Tom Scholz says the emergence of Boston “really pissed people off”



Boston mastermind Tom Scholz reflected on his early career, calling himself an “outsider” whose emergence as a ’70s rock giant “really pissed people off.”

“I wasn’t part of a scene, not the crowd that recorded or performed in LA or New York,” said the multi-instrumentalist. Rock candy, thinking back to the group’s eponymous beginnings in 1976. “I was not part of the drug culture; I didn’t know. I was not at parties. I didn’t do any of these things.

“I was like this riddle coming out of nowhere, and it really pissed people off,” he continued. “There were a lot of people, and still are today, who are totally angry with me and the music of Boston. They will never understand what was in that music or what it was. there was behind it, or, once it was successful, what I intended to do with it, that part was not enjoyable.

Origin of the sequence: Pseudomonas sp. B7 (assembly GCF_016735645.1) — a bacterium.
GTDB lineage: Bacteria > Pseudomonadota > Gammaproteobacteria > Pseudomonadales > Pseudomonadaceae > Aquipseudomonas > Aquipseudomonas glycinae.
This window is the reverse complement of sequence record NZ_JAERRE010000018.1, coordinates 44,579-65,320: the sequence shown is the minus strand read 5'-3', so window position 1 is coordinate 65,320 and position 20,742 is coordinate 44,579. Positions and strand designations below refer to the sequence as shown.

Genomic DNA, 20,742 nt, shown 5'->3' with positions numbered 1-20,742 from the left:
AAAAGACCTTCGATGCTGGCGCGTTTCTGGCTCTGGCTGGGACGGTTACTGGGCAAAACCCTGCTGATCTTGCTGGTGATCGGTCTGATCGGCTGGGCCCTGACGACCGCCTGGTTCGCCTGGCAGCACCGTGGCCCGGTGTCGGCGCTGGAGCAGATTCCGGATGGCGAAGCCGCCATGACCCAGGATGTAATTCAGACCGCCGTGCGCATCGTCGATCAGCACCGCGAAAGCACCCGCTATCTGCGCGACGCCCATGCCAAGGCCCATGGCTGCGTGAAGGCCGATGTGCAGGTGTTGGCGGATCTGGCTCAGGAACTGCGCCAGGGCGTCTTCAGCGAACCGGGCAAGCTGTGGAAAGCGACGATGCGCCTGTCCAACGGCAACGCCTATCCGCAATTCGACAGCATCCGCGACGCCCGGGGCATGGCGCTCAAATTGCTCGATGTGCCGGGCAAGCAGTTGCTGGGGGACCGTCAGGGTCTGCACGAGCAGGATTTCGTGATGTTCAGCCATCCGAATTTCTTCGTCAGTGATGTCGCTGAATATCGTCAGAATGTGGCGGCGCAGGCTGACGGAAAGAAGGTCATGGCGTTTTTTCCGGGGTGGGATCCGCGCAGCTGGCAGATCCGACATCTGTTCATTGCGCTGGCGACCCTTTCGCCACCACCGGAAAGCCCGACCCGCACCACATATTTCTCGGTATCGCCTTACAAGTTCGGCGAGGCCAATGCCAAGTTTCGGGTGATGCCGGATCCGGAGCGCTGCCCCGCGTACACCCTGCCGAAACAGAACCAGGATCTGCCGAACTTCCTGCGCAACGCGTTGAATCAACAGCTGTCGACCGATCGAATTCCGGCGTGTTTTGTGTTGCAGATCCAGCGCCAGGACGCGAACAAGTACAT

Boston, which Scholz largely recorded in the basement studio of his Massachusetts home, resulted in a multi-platinum crash – spawning classic rock tunes like “More Than a Feeling”, “Peace of Mind” and “Foreplay / Long Time”. But the songwriter had a practical mindset about the project, assuming it probably wasn’t going anywhere.

“I was going to send demos,” he said. “And assuming I only got rejections, which I thought, I was going to take all the equipment apart, sell it all, and get what little I could of the money I had spent.”

In 2020, Stryper frontman Michael Sweet recalled his short term tenure with Boston, joining in 2007 following the death of frontman Brad Delp. “Boston’s debut album changed my life,” noted Sweet. “Mainly because of the voice of Brad Delp.”

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